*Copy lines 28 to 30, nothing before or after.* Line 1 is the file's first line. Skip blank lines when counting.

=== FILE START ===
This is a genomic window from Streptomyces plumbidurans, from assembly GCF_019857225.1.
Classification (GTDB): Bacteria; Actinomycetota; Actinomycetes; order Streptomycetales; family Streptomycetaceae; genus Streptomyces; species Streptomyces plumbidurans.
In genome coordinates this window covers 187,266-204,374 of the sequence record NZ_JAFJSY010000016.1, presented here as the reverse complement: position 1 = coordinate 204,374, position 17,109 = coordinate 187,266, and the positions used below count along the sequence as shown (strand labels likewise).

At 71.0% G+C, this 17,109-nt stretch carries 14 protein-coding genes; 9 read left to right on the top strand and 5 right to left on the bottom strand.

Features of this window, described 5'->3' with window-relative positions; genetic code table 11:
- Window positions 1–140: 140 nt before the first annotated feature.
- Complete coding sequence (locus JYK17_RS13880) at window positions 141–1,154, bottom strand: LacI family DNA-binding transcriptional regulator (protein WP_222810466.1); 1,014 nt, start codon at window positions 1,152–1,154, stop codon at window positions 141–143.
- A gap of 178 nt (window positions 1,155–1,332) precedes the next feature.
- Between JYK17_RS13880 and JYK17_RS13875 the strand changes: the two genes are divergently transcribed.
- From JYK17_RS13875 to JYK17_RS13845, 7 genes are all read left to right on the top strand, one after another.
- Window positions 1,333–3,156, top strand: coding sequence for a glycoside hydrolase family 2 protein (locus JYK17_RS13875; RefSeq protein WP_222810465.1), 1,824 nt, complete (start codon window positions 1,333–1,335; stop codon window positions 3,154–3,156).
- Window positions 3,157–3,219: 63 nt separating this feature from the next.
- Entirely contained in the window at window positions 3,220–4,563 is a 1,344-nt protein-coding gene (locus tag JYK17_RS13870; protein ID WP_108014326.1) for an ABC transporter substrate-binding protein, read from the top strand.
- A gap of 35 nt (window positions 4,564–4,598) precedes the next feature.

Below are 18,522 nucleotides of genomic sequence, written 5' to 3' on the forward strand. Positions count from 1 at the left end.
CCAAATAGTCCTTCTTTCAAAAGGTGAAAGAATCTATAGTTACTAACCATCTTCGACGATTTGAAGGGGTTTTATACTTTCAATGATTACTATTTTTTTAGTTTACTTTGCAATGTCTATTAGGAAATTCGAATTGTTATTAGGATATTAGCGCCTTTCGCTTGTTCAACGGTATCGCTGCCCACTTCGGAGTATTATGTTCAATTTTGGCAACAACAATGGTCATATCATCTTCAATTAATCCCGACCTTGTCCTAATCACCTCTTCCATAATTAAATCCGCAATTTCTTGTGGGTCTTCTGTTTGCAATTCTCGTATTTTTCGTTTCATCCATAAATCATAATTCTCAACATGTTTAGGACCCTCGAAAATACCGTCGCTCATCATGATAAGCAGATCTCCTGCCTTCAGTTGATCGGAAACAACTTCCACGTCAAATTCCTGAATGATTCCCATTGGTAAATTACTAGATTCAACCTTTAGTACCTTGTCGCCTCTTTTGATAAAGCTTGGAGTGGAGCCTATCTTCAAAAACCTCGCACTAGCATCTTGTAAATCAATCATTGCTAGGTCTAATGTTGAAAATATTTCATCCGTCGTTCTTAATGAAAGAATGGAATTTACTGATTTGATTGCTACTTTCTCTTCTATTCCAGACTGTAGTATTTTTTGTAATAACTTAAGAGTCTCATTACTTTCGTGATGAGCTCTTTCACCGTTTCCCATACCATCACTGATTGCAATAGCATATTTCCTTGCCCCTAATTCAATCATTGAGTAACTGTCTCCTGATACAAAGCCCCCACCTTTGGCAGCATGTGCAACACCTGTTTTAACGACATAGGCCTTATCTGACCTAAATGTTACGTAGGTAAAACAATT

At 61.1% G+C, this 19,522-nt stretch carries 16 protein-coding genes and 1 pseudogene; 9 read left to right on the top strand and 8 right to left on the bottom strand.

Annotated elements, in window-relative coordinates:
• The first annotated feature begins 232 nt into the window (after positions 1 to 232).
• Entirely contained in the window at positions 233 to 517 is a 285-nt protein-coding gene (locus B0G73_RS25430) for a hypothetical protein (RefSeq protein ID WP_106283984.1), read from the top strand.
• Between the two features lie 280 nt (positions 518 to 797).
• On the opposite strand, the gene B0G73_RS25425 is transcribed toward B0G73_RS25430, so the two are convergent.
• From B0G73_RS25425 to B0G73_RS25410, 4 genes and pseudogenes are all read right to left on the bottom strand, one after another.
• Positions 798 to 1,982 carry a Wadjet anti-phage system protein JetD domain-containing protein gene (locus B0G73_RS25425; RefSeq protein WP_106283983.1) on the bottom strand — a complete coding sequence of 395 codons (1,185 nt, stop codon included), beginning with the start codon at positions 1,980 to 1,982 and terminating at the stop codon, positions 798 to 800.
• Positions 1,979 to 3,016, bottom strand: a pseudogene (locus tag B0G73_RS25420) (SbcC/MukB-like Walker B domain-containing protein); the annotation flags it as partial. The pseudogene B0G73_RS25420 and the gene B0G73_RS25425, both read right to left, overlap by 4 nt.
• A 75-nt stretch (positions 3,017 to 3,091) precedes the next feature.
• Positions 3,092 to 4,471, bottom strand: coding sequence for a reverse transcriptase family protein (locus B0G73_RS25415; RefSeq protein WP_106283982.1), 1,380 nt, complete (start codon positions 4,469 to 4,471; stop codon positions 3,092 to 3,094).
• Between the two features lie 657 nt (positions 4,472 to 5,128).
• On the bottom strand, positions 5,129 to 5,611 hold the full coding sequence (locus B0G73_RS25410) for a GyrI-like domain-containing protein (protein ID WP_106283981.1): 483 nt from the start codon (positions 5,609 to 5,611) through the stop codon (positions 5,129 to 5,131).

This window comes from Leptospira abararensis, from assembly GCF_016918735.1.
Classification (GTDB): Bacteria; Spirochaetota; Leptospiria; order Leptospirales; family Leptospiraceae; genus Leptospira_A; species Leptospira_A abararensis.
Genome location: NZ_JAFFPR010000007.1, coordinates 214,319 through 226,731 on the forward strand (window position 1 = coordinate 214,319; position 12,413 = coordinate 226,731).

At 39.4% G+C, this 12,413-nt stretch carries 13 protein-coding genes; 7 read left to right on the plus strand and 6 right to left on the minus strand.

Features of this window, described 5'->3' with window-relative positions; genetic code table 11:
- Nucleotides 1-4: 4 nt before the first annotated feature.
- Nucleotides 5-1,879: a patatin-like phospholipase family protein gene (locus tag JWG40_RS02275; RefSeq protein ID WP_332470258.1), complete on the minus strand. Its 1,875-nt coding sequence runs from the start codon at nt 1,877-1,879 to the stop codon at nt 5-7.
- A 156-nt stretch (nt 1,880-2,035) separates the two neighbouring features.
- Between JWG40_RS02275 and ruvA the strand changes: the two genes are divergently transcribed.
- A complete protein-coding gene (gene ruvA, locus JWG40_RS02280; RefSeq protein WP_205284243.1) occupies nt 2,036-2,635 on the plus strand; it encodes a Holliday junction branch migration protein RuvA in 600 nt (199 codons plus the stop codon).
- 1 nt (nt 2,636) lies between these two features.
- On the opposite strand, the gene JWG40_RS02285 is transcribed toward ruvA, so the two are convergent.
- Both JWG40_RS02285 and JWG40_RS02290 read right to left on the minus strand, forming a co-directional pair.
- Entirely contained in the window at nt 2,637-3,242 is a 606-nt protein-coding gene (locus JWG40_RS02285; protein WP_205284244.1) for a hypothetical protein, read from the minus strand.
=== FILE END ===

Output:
• Between the two features lie 657 nt (positions 4,472 to 5,128).
• On the bottom strand, positions 5,129 to 5,611 hold the full coding sequence (locus B0G73_RS25410) for a GyrI-like domain-containing protein (protein ID WP_106283981.1): 483 nt from the start codon (positions 5,609 to 5,611) through the stop codon (positions 5,129 to 5,131).

This window comes from Leptospira abararensis, from assembly GCF_016918735.1.